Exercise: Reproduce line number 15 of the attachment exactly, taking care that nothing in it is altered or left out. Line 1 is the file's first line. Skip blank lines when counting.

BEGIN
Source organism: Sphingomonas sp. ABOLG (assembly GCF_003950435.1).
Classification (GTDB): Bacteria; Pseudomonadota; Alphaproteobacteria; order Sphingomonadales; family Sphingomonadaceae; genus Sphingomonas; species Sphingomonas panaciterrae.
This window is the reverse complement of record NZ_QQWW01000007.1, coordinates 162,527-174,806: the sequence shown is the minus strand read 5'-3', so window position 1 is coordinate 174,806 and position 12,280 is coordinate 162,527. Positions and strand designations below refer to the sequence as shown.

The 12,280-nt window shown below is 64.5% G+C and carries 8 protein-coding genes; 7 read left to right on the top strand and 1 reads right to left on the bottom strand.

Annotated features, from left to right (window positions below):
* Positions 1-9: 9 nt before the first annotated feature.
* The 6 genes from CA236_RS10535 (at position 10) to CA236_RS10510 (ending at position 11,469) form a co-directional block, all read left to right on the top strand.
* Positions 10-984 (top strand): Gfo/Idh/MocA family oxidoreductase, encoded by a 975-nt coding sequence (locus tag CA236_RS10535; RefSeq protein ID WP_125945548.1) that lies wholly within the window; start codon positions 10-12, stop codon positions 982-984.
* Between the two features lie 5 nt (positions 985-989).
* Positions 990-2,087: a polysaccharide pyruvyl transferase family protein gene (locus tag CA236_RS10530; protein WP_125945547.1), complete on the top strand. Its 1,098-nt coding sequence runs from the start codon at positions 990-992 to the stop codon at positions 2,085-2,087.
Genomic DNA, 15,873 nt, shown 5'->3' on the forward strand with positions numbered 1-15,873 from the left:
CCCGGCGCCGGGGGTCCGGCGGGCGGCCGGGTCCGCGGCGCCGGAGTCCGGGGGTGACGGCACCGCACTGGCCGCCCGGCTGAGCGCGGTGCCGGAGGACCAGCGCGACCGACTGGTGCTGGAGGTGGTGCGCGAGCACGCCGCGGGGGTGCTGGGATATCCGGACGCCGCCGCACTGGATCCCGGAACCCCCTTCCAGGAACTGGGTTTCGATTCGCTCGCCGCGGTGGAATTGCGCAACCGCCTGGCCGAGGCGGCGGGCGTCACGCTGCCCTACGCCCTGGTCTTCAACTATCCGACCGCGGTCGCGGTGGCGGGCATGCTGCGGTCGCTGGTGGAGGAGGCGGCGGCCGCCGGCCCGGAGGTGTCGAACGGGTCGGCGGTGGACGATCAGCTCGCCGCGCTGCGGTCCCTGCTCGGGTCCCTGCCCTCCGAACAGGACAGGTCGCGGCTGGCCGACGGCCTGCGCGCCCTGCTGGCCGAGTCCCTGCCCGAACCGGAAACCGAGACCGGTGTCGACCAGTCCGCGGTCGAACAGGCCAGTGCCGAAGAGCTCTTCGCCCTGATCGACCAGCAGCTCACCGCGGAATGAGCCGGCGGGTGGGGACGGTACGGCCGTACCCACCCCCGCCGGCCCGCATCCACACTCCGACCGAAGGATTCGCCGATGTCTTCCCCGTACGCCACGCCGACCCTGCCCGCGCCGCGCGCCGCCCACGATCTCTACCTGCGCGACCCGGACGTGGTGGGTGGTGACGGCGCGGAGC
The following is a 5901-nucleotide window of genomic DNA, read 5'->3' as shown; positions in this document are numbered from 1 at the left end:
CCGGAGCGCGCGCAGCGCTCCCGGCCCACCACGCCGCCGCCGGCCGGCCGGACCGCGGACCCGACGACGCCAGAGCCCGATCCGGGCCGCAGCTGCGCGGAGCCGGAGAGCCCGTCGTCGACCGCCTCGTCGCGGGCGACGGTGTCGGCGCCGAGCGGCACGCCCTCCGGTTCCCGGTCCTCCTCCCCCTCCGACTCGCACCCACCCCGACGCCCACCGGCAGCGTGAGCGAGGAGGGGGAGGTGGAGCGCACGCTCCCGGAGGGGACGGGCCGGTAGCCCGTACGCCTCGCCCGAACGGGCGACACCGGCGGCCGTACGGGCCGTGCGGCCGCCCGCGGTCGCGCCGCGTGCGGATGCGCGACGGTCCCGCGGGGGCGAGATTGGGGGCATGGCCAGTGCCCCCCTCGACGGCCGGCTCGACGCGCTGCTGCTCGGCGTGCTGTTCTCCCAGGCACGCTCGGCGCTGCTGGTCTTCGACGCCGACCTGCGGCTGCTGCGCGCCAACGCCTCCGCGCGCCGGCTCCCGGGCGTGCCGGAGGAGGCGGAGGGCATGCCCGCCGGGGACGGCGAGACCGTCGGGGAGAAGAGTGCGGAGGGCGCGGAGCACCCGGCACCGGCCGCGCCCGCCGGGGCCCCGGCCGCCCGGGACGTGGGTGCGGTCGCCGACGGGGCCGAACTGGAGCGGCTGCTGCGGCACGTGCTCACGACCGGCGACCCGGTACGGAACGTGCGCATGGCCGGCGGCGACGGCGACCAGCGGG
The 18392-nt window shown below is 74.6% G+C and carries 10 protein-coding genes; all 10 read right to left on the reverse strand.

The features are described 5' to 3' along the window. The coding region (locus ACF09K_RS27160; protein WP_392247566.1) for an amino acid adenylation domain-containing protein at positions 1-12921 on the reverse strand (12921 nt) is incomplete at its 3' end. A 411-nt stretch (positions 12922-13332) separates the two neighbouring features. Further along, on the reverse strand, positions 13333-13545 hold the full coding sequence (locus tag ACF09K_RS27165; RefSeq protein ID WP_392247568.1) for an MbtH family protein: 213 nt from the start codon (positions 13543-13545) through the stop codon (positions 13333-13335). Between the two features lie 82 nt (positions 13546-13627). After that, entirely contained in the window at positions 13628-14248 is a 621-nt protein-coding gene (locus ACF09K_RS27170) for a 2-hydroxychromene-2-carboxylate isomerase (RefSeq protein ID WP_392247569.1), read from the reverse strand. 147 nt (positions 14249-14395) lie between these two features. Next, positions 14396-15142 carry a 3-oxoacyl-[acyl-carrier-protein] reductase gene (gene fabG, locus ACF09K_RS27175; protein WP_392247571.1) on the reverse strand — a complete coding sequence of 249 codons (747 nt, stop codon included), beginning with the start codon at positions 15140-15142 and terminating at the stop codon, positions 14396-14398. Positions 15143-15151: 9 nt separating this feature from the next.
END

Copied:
The 18392-nt window shown below is 74.6% G+C and carries 10 protein-coding genes; all 10 read right to left on the reverse strand.